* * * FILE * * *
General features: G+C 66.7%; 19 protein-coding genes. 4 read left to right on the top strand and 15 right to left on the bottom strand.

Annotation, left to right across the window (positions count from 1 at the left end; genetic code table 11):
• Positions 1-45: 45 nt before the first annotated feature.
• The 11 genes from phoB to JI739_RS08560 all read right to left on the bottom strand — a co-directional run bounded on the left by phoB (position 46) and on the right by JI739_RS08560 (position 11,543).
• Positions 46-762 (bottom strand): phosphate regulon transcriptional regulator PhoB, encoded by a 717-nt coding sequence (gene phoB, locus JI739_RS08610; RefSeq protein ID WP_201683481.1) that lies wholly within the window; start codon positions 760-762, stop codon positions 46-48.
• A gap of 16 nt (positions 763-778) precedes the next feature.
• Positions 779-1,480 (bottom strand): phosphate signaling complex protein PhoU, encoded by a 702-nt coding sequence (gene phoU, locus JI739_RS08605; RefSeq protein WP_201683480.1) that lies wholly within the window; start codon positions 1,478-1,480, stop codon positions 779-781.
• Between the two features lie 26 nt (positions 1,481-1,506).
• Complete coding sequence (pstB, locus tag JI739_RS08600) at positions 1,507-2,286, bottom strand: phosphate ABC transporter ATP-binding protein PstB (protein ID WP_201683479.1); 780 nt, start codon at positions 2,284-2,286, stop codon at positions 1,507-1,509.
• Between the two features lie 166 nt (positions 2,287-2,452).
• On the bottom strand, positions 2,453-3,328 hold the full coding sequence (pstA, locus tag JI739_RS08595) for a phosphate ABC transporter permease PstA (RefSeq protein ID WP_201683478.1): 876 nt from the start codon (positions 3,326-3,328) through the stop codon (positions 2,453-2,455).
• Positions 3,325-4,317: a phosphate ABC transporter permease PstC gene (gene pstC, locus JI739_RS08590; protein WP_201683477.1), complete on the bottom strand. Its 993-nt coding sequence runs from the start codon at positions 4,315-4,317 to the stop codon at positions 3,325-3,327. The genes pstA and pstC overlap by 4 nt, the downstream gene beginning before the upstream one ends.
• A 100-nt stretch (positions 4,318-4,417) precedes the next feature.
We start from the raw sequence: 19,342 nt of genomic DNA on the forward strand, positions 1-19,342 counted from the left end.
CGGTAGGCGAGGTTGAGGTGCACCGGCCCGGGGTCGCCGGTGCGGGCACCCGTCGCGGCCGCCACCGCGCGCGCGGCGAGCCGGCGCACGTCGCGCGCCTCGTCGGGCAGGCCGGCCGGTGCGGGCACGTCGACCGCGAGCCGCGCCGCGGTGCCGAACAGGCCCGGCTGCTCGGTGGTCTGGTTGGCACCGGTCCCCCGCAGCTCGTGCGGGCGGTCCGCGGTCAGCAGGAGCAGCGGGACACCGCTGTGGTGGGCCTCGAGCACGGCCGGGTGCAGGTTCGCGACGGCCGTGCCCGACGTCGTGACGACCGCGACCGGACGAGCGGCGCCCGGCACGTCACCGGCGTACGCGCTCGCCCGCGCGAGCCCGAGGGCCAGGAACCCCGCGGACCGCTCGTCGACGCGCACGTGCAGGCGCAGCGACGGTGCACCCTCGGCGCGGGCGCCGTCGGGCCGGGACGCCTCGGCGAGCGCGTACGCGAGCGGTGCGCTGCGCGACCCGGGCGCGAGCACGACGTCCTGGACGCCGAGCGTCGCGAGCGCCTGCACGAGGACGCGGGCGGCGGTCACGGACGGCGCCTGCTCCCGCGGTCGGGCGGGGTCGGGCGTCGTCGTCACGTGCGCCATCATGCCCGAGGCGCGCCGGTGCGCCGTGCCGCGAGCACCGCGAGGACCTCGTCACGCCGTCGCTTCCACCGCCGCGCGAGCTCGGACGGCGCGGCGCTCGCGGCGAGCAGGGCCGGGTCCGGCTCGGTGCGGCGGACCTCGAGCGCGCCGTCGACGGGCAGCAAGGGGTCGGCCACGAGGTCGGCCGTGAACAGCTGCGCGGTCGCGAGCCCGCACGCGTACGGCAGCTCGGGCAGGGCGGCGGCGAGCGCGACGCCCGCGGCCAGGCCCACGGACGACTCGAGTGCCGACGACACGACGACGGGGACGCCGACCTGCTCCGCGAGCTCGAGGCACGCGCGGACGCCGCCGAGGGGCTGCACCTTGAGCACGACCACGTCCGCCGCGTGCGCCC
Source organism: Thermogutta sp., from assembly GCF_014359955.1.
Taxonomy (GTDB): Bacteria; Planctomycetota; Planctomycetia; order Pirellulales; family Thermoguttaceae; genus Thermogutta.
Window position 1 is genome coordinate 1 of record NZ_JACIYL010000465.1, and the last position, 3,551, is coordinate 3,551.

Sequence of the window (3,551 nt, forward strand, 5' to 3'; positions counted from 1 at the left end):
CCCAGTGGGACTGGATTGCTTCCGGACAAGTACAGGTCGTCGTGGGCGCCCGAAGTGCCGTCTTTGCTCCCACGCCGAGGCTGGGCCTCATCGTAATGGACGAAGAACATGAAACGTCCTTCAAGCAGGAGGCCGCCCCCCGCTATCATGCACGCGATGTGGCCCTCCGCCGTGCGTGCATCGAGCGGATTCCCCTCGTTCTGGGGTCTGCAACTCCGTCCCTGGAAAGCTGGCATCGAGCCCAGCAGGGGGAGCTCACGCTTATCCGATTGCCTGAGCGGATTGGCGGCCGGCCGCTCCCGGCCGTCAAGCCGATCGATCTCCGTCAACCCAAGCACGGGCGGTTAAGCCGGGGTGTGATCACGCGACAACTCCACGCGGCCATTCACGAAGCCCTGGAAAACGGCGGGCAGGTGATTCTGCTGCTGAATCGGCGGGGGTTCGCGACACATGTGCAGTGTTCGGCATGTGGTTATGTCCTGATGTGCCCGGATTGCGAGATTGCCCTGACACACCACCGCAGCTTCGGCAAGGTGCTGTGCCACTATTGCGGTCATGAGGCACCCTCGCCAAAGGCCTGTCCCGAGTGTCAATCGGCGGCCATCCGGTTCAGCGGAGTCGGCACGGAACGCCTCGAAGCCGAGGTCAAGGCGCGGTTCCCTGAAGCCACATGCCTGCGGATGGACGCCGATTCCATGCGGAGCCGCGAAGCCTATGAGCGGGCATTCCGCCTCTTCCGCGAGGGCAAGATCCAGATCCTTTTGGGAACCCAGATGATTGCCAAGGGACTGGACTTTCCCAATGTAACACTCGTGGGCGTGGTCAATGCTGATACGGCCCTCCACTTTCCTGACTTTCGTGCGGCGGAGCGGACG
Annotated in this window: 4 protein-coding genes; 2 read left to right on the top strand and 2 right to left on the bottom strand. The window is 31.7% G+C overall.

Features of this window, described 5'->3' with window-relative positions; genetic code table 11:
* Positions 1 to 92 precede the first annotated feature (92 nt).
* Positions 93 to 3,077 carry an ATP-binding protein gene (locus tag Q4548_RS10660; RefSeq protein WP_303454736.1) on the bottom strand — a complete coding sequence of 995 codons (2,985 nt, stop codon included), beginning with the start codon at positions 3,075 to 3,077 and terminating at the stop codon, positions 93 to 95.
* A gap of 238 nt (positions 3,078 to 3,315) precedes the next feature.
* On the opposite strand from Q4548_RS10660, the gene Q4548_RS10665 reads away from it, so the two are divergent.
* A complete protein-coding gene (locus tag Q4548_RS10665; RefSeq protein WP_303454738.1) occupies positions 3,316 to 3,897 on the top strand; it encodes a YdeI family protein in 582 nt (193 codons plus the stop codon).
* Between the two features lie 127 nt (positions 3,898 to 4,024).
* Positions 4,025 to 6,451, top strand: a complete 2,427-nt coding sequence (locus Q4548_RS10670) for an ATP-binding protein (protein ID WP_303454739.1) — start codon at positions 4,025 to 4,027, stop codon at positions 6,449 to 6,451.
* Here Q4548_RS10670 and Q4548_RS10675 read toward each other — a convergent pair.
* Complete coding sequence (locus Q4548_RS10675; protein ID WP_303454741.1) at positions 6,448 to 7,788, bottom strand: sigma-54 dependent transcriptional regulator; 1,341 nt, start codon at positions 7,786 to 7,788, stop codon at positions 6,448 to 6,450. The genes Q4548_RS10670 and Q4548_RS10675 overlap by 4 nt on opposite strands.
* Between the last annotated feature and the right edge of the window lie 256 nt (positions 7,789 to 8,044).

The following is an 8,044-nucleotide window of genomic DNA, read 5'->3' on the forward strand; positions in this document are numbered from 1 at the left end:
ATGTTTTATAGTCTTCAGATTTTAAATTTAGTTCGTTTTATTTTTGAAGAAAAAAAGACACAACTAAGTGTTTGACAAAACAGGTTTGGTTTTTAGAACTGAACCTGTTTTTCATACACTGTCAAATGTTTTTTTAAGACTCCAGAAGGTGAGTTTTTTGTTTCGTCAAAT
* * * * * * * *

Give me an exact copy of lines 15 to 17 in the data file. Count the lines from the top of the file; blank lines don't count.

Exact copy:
CGGTAGGCGAGGTTGAGGTGCACCGGCCCGGGGTCGCCGGTGCGGGCACCCGTCGCGGCCGCCACCGCGCGCGCGGCGAGCCGGCGCACGTCGCGCGCCTCGTCGGGCAGGCCGGCCGGTGCGGGCACGTCGACCGCGAGCCGCGCCGCGGTGCCGAACAGGCCCGGCTGCTCGGTGGTCTGGTTGGCACCGGTCCCCCGCAGCTCGTGCGGGCGGTCCGCGGTCAGCAGGAGCAGCGGGACACCGCTGTGGTGGGCCTCGAGCACGGCCGGGTGCAGGTTCGCGACGGCCGTGCCCGACGTCGTGACGACCGCGACCGGACGAGCGGCGCCCGGCACGTCACCGGCGTACGCGCTCGCCCGCGCGAGCCCGAGGGCCAGGAACCCCGCGGACCGCTCGTCGACGCGCACGTGCAGGCGCAGCGACGGTGCACCCTCGGCGCGGGCGCCGTCGGGCCGGGACGCCTCGGCGAGCGCGTACGCGAGCGGTGCGCTGCGCGACCCGGGCGCGAGCACGACGTCCTGGACGCCGAGCGTCGCGAGCGCCTGCACGAGGACGCGGGCGGCGGTCACGGACGGCGCCTGCTCCCGCGGTCGGGCGGGGTCGGGCGTCGTCGTCACGTGCGCCATCATGCCCGAGGCGCGCCGGTGCGCCGTGCCGCGAGCACCGCGAGGACCTCGTCACGCCGTCGCTTCCACCGCCGCGCGAGCTCGGACGGCGCGGCGCTCGCGGCGAGCAGGGCCGGGTCCGGCTCGGTGCGGCGGACCTCGAGCGCGCCGTCGACGGGCAGCAAGGGGTCGGCCACGAGGTCGGCCGTGAACAGCTGCGCGGTCGCGAGCCCGCACGCGTACGGCAGCTCGGGCAGGGCGGCGGCGAGCGCGACGCCCGCGGCCAGGCCCACGGACGACTCGAGTGCCGACGACACGACGACGGGGACGCCGACCTGCTCCGCGAGCTCGAGGCACGCGCGGACGCCGCCGAGGGGCTGCACCTTGAGCACGACCACGTCCGCCGCGTGCGCCC
Source organism: Thermogutta sp., from assembly GCF_014359955.1.
Taxonomy (GTDB): Bacteria; Planctomycetota; Planctomycetia; order Pirellulales; family Thermoguttaceae; genus Thermogutta.